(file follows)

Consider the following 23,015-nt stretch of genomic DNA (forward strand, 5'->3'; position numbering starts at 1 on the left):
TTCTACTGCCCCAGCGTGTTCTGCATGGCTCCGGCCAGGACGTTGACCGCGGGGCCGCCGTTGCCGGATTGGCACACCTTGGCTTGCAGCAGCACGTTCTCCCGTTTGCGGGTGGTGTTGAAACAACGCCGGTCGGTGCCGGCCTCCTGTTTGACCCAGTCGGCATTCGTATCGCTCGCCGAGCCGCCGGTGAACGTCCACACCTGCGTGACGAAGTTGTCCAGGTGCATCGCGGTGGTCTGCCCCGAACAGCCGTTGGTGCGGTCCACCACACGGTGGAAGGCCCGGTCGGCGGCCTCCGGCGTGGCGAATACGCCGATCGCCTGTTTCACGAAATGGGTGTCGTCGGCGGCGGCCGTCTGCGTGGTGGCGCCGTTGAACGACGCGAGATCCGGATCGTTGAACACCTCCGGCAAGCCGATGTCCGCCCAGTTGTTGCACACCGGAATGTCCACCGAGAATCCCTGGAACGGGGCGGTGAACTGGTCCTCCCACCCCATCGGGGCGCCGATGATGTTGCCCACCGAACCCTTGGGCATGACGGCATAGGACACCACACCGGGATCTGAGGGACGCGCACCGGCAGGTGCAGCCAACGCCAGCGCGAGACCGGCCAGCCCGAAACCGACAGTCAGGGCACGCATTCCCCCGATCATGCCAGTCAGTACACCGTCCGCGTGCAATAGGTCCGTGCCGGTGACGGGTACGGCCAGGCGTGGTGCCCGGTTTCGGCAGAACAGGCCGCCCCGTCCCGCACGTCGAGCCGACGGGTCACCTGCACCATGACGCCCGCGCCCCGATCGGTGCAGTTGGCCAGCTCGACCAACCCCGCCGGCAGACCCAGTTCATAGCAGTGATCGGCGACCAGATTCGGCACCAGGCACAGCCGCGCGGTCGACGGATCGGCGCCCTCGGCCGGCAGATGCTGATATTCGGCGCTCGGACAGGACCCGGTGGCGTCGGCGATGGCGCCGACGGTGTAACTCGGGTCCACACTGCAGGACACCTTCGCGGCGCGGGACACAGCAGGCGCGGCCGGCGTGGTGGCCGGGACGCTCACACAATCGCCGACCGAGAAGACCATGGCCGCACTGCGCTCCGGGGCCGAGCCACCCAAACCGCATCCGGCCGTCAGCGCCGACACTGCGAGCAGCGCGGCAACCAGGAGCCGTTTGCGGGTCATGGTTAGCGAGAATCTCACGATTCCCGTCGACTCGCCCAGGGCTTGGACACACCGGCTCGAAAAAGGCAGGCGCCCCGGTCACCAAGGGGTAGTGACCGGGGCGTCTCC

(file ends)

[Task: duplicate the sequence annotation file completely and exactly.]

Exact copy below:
Consider the following 23,015-nt stretch of genomic DNA (forward strand, 5'->3'; position numbering starts at 1 on the left):
TTCTACTGCCCCAGCGTGTTCTGCATGGCTCCGGCCAGGACGTTGACCGCGGGGCCGCCGTTGCCGGATTGGCACACCTTGGCTTGCAGCAGCACGTTCTCCCGTTTGCGGGTGGTGTTGAAACAACGCCGGTCGGTGCCGGCCTCCTGTTTGACCCAGTCGGCATTCGTATCGCTCGCCGAGCCGCCGGTGAACGTCCACACCTGCGTGACGAAGTTGTCCAGGTGCATCGCGGTGGTCTGCCCCGAACAGCCGTTGGTGCGGTCCACCACACGGTGGAAGGCCCGGTCGGCGGCCTCCGGCGTGGCGAATACGCCGATCGCCTGTTTCACGAAATGGGTGTCGTCGGCGGCGGCCGTCTGCGTGGTGGCGCCGTTGAACGACGCGAGATCCGGATCGTTGAACACCTCCGGCAAGCCGATGTCCGCCCAGTTGTTGCACACCGGAATGTCCACCGAGAATCCCTGGAACGGGGCGGTGAACTGGTCCTCCCACCCCATCGGGGCGCCGATGATGTTGCCCACCGAACCCTTGGGCATGACGGCATAGGACACCACACCGGGATCTGAGGGACGCGCACCGGCAGGTGCAGCCAACGCCAGCGCGAGACCGGCCAGCCCGAAACCGACAGTCAGGGCACGCATTCCCCCGATCATGCCAGTCAGTACACCGTCCGCGTGCAATAGGTCCGTGCCGGTGACGGGTACGGCCAGGCGTGGTGCCCGGTTTCGGCAGAACAGGCCGCCCCGTCCCGCACGTCGAGCCGACGGGTCACCTGCACCATGACGCCCGCGCCCCGATCGGTGCAGTTGGCCAGCTCGACCAACCCCGCCGGCAGACCCAGTTCATAGCAGTGATCGGCGACCAGATTCGGCACCAGGCACAGCCGCGCGGTCGACGGATCGGCGCCCTCGGCCGGCAGATGCTGATATTCGGCGCTCGGACAGGACCCGGTGGCGTCGGCGATGGCGCCGACGGTGTAACTCGGGTCCACACTGCAGGACACCTTCGCGGCGCGGGACACAGCAGGCGCGGCCGGCGTGGTGGCCGGGACGCTCACACAATCGCCGACCGAGAAGACCATGGCCGCACTGCGCTCCGGGGCCGAGCCACCCAAACCGCATCCGGCCGTCAGCGCCGACACTGCGAGCAGCGCGGCAACCAGGAGCCGTTTGCGGGTCATGGTTAGCGAGAATCTCACGATTCCCGTCGACTCGCCCAGGGCTTGGACACACCGGCTCGAAAAAGGCAGGCGCCCCGGTCACCAAGGGGTAGTGACCGGGGCGTCTCC